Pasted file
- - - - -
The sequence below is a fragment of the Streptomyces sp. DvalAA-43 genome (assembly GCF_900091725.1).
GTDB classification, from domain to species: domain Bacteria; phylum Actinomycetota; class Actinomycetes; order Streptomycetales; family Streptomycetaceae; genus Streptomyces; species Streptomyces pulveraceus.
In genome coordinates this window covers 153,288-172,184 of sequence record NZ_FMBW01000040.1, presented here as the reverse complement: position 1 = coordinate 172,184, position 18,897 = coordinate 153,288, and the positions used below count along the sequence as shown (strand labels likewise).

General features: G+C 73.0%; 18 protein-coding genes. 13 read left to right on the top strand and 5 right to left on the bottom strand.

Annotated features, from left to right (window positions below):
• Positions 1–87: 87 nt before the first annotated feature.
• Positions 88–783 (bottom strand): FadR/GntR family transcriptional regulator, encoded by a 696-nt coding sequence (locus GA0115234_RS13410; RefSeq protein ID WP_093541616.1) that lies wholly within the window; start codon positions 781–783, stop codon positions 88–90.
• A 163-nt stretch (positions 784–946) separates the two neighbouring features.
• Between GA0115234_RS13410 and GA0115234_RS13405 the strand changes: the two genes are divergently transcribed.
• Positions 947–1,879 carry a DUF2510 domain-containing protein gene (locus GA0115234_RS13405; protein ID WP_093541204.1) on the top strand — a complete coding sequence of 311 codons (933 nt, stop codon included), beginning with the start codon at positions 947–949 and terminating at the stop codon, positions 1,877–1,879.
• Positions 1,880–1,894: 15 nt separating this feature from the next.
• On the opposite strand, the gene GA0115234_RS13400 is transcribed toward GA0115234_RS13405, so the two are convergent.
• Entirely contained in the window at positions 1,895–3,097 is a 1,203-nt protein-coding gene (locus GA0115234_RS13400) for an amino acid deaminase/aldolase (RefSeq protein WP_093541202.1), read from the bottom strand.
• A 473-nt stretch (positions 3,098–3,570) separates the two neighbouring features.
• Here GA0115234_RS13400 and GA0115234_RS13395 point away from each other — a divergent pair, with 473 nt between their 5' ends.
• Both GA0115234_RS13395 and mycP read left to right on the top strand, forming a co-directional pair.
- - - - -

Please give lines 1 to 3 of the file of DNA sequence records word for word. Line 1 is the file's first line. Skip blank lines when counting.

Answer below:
The sequence below is a fragment of the Streptomyces sp. DvalAA-43 genome (assembly GCF_900091725.1).
GTDB classification, from domain to species: domain Bacteria; phylum Actinomycetota; class Actinomycetes; order Streptomycetales; family Streptomycetaceae; genus Streptomyces; species Streptomyces pulveraceus.
In genome coordinates this window covers 153,288-172,184 of sequence record NZ_FMBW01000040.1, presented here as the reverse complement: position 1 = coordinate 172,184, position 18,897 = coordinate 153,288, and the positions used below count along the sequence as shown (strand labels likewise).